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J Am Coll Cardiol. 2003 Dec 17;42(12):2144-8.

Cardiac troponin I in acute pericarditis.

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Cardiology Department, Maria Vittoria Hospital, Turin, Italy.



This study was designed to investigate the prognostic value of cardiac troponin I (cTnI) in viral or idiopathic pericarditis.


Idiopathic acute pericarditis has been recently reported as a possible cause of nonischemic release of cTnI. The prognostic value of this observation remains unknown.


We enrolled 118 consecutive cases (age 49.2 +/- 18.4 years; 61 men) within 24 h of symptoms onset. A highly sensitive enzymoimmunofluorometric method was used to measure cTnI (acute myocardial infarction [AMI] threshold was 1.5 ng/ml).


A cTnI rise was detectable in 38 patients (32.2%). The following characteristics were more frequently associated with a positive cTnI test: younger age (p < 0.001), male gender (p = 0.007), ST-segment elevation (p < 0.001), and pericardial effusion (p = 0.007) at presentation. An increase beyond AMI threshold was present in nine cases (7.6%), with an associated creatine kinase-MB elevation, a release pattern similar to AMI, and echocardiographic diffuse or localized abnormal left ventricular wall motion without detectable coronary artery disease. After a mean follow-up of 24 months a similar rate of complications was found in patients with a positive or a negative cTnI test (recurrent pericarditis: 18.4 vs. 18.8%; constrictive pericarditis: 0 vs. 1.3%, for all p = NS; no cases of cardiac tamponade or residual left ventricular dysfunction were detected).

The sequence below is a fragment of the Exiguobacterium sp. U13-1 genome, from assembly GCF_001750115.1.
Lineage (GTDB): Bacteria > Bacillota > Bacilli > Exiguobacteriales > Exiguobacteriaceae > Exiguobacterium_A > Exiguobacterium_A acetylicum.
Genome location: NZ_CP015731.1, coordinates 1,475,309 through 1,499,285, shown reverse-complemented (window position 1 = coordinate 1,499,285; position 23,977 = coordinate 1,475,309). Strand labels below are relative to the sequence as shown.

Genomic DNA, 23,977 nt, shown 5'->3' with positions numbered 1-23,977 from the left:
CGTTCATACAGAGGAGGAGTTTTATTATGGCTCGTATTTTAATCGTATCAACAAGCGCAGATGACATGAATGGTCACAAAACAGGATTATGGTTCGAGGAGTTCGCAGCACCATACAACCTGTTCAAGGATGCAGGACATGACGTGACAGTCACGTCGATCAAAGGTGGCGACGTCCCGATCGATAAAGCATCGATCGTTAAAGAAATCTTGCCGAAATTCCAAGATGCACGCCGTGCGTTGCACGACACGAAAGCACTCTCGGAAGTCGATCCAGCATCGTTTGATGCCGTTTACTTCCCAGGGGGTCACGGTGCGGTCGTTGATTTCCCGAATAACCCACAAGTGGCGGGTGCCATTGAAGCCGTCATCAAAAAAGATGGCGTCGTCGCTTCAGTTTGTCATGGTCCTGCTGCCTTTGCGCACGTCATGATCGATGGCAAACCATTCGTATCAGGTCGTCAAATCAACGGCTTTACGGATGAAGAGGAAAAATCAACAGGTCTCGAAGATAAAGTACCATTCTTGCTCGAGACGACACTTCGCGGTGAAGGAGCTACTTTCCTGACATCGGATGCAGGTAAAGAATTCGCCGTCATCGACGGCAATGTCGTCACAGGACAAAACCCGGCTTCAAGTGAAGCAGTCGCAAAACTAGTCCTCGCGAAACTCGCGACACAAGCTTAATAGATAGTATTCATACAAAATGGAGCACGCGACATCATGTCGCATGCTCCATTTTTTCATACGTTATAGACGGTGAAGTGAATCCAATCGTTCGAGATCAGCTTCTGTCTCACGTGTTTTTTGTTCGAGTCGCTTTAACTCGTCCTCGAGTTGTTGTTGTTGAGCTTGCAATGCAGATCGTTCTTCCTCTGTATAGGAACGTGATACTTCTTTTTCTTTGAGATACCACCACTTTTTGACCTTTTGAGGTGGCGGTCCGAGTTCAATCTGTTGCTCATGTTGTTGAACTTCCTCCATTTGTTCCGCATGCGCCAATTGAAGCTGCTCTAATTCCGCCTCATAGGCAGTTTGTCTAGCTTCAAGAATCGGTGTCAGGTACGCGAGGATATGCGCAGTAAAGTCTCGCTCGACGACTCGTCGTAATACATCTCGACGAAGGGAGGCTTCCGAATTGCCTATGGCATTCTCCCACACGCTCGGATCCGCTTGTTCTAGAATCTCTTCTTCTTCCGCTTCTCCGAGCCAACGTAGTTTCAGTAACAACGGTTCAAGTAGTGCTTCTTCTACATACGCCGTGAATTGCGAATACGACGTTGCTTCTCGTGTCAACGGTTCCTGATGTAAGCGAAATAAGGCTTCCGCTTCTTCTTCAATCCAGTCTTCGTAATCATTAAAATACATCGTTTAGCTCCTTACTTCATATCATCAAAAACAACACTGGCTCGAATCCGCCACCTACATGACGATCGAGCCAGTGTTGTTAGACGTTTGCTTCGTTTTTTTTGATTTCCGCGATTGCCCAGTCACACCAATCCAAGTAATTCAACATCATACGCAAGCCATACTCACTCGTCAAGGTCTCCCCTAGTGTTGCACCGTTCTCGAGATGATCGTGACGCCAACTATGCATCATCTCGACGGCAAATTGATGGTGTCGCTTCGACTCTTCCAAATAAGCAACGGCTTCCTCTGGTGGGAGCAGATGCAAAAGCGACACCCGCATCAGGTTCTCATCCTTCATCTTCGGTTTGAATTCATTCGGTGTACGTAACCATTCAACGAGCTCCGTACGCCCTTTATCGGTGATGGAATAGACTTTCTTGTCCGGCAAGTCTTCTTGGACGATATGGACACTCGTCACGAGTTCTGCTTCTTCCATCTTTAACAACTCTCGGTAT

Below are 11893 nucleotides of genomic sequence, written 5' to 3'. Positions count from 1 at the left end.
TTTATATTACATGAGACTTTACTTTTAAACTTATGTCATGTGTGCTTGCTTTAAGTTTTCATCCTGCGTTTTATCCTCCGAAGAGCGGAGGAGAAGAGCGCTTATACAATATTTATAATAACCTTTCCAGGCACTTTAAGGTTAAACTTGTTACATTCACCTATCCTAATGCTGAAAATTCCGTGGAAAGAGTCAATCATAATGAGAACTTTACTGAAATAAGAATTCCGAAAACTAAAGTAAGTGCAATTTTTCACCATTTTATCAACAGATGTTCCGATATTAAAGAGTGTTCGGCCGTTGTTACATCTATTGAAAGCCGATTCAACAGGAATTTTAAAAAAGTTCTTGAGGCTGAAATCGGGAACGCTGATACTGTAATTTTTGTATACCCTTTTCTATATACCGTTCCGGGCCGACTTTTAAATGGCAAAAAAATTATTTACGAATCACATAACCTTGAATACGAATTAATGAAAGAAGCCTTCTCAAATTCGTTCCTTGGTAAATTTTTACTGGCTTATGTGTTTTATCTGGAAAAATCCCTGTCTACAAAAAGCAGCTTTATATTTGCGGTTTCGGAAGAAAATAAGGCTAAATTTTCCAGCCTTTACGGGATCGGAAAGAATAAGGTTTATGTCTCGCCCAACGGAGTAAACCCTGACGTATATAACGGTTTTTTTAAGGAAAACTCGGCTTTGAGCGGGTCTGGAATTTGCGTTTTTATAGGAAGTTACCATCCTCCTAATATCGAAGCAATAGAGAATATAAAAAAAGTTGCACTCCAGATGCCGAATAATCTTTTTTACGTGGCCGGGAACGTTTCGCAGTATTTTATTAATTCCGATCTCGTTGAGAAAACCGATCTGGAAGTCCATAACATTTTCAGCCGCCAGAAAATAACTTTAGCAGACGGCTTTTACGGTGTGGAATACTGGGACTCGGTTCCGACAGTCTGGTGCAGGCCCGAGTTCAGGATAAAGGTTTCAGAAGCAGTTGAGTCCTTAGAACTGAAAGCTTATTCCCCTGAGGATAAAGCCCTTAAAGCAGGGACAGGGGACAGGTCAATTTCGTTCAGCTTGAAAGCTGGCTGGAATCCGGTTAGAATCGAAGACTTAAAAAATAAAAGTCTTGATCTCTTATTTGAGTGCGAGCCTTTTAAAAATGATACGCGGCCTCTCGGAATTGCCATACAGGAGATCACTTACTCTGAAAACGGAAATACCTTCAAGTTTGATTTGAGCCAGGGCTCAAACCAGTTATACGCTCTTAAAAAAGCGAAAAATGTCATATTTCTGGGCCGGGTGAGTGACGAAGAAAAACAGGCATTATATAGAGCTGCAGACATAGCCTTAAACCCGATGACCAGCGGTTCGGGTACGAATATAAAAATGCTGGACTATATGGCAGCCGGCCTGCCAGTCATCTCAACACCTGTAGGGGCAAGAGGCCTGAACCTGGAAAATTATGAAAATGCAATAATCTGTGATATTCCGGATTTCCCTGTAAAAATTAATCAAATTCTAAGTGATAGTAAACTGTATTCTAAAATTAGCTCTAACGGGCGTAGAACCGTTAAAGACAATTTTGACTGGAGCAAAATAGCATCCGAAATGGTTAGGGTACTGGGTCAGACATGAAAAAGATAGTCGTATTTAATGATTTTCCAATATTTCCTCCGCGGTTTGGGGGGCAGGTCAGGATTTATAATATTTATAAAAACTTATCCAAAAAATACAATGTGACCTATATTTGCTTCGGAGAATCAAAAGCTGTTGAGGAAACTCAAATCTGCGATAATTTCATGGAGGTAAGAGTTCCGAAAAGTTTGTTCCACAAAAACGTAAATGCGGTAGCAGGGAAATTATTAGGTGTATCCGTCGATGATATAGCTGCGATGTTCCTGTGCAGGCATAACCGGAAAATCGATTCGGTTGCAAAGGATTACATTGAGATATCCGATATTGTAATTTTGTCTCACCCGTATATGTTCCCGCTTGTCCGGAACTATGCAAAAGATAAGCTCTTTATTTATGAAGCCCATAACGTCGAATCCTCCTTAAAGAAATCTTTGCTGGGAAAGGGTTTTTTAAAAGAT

In viral or idiopathic acute pericarditis cTnI elevation is frequently observed and commonly associated with young age, male gender, ST-segment elevation, and pericardial effusion at presentation. cTnI increase is roughly related to the extent of myocardial inflammatory involvement and, unlike acute coronary syndromes, is not a negative prognostic marker.

[Indexed for MEDLINE]

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